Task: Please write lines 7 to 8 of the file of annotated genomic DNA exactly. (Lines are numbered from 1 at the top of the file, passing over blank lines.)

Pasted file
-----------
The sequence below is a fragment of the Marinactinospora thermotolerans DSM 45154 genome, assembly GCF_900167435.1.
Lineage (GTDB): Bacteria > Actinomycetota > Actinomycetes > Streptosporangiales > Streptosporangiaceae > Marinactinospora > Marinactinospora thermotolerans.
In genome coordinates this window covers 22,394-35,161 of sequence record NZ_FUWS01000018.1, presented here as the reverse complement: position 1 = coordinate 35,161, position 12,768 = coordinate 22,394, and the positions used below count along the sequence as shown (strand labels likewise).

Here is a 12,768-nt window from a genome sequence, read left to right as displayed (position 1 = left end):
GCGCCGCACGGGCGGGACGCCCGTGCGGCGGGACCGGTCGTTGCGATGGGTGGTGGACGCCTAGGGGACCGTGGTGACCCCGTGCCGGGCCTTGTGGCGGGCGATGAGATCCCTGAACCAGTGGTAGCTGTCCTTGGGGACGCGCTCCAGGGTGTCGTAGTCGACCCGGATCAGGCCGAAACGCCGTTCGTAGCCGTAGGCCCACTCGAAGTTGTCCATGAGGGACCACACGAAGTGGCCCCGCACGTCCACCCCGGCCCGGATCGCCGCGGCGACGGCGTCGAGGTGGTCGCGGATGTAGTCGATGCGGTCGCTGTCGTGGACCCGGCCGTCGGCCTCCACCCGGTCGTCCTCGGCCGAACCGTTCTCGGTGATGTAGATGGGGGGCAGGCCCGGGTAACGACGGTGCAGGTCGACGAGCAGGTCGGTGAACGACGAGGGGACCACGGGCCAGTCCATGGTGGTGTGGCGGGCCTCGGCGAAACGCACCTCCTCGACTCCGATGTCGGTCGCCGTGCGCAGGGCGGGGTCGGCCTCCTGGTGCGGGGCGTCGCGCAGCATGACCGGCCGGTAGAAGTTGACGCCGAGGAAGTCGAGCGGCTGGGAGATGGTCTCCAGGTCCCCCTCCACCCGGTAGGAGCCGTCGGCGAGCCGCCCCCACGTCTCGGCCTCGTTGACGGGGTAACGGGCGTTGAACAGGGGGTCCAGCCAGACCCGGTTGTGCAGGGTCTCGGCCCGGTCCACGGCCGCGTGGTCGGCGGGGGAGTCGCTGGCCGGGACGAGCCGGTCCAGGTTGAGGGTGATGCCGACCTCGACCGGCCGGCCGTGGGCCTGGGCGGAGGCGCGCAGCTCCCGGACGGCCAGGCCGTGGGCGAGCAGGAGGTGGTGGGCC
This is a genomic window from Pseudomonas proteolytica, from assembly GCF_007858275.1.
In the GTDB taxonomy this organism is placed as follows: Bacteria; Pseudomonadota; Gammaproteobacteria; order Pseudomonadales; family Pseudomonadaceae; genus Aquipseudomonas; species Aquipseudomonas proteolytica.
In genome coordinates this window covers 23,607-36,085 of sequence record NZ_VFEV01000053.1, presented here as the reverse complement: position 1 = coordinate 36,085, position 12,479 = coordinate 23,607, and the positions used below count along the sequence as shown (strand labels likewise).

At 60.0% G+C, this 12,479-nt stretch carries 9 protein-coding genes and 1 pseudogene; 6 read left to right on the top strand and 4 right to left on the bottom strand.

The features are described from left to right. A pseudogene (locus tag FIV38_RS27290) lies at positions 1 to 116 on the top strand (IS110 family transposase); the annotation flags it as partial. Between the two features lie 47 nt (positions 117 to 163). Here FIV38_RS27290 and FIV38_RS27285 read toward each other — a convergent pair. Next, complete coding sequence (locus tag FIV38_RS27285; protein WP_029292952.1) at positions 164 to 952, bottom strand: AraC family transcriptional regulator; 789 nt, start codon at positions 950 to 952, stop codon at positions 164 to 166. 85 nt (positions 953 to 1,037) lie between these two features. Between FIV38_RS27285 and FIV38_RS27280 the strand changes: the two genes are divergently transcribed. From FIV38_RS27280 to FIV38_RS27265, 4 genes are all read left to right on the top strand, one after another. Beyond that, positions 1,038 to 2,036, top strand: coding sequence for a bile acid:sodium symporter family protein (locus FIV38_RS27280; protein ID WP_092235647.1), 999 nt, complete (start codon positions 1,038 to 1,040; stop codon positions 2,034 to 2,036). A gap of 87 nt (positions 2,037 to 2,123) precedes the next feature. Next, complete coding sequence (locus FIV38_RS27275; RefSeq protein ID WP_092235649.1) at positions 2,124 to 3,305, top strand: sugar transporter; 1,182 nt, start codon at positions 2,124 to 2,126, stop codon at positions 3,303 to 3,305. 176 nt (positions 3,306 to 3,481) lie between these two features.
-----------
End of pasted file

In the GTDB taxonomy this organism is placed as follows: Bacteria; Pseudomonadota; Gammaproteobacteria; order Pseudomonadales; family Pseudomonadaceae; genus Aquipseudomonas; species Aquipseudomonas proteolytica.
In genome coordinates this window covers 23,607-36,085 of sequence record NZ_VFEV01000053.1, presented here as the reverse complement: position 1 = coordinate 36,085, position 12,479 = coordinate 23,607, and the positions used below count along the sequence as shown (strand labels likewise).